More than a little belatedly, I’ve ordered Mark Wilson’s Wandering Significance: An Essay on Conceptual Behavior. I may have some more to say about it in a week or so. If you haven’t already, I encourage you to get your own copy. I know enough about Mark Wilson to know that this is not your father’s or your teacher’s philosophy. To whet your appetite, read Chris Pincock of Honest Toil’s review of Wilson’s book. Here’s a sample from Pincock’s review.
Wilson presents, then, not only a new way to think about concepts but a new model for how philosophy should be done and how it should situate itself with respect to the sciences. For once we accept that all these concepts at least have the potential to hide a ramified network of patches there is no longer much point in considering a priori intuitions of correct usage or other sorts of “armchair” tools of conceptual analysis. Instead, we must go out and digest a whole host of mathematics, science, engineering and even, it seems, manufacturing techniques. It is only by being continually immersed in the particulars of the strange behavior of this or that predicate that we can hope to appreciate our best representations of the world and what they teach us about it.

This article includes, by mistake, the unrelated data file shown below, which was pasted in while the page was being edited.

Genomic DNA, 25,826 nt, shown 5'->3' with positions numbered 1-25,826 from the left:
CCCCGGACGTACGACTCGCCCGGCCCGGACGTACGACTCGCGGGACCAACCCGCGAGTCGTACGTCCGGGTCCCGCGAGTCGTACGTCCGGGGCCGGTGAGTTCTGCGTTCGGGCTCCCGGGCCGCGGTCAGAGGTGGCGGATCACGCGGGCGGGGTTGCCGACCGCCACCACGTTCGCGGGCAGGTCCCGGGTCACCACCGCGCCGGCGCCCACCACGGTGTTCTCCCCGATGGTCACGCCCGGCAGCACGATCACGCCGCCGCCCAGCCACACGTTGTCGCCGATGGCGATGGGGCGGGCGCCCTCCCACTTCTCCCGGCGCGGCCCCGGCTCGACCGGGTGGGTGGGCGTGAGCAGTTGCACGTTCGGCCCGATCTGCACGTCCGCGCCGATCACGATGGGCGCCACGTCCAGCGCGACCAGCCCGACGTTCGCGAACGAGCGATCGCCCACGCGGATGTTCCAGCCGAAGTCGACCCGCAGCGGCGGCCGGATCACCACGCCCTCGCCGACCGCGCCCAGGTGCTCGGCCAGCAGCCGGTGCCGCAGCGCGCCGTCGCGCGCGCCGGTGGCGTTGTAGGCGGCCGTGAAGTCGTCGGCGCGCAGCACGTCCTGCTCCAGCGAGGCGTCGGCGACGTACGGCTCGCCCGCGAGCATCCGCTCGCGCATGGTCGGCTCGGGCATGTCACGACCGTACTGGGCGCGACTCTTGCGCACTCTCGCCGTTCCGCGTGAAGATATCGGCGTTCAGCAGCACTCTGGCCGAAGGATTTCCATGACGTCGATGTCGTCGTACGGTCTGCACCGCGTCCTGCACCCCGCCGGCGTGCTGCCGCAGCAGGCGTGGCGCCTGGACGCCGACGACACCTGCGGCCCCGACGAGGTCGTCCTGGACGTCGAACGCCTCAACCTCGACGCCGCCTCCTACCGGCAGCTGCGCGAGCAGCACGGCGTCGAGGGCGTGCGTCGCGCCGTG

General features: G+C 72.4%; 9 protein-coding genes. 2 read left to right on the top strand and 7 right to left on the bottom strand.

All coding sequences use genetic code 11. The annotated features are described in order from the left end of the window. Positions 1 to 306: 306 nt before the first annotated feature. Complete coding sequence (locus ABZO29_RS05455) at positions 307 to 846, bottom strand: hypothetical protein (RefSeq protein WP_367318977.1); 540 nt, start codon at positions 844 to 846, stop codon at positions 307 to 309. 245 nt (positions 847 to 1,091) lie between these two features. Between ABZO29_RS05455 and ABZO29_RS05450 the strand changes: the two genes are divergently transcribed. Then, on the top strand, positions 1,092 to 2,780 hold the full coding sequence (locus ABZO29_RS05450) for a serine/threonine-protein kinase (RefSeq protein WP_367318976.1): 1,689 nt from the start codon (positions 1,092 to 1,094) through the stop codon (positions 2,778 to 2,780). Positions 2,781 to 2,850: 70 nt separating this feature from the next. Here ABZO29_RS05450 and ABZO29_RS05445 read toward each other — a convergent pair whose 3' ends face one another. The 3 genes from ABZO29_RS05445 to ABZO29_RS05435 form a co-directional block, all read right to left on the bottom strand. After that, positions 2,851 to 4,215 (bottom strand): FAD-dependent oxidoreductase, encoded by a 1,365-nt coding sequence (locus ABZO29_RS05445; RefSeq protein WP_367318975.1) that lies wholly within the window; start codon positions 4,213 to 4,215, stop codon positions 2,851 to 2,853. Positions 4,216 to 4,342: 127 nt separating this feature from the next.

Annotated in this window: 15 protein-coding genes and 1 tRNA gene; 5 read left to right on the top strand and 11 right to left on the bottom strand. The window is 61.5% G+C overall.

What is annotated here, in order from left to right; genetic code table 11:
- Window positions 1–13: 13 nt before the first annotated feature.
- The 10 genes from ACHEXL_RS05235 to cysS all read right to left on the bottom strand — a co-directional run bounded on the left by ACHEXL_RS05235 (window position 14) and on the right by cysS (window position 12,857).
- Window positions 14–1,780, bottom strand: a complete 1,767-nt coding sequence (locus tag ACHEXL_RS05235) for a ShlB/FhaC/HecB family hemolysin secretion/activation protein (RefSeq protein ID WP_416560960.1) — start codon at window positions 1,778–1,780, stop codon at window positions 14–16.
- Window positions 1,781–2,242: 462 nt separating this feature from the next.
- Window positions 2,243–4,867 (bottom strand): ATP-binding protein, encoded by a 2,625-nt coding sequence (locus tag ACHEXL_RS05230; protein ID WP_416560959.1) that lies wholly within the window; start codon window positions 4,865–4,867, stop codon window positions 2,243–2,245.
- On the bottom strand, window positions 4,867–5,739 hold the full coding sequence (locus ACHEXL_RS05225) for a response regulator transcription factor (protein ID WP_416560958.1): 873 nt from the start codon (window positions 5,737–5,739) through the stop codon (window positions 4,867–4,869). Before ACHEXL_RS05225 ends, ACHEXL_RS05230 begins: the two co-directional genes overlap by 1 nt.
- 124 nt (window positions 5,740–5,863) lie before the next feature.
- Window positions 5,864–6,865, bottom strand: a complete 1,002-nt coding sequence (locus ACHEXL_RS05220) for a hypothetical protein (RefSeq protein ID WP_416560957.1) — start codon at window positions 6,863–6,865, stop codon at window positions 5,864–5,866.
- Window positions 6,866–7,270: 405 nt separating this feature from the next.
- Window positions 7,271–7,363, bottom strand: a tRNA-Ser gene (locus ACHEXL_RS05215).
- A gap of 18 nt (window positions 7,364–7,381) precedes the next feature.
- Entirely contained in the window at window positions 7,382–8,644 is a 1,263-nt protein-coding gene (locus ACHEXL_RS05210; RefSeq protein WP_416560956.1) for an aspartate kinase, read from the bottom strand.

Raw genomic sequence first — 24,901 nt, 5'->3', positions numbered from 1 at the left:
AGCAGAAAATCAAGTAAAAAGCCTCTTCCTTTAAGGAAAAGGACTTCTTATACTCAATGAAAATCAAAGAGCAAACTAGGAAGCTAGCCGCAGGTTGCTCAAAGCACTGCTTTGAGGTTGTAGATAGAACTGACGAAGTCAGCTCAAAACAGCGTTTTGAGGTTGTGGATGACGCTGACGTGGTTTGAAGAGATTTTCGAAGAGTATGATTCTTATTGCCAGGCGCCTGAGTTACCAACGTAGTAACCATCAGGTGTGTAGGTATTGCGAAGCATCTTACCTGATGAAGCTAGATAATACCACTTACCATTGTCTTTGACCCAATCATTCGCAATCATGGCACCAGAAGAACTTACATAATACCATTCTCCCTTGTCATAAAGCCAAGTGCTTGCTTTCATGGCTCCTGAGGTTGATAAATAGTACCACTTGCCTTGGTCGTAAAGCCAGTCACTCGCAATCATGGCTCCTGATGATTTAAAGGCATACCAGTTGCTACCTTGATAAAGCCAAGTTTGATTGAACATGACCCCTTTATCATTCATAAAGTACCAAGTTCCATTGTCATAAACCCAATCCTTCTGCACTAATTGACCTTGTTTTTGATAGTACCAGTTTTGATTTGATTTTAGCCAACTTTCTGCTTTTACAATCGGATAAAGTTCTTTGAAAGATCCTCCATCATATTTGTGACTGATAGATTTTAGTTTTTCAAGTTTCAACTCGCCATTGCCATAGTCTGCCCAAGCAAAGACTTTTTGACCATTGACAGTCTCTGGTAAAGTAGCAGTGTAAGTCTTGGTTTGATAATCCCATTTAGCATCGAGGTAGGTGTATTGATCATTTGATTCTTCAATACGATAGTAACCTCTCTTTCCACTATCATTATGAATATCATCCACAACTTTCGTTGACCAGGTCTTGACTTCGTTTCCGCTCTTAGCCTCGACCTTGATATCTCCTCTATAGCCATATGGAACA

Wilson often comes across as a philosopher of science, but we serve both him and ourselves much better if we read him as a metaphysician and particularly an epistemologist or, as he might prefer, a philosopher of language. The lines blur in the hands of the very best philosophers.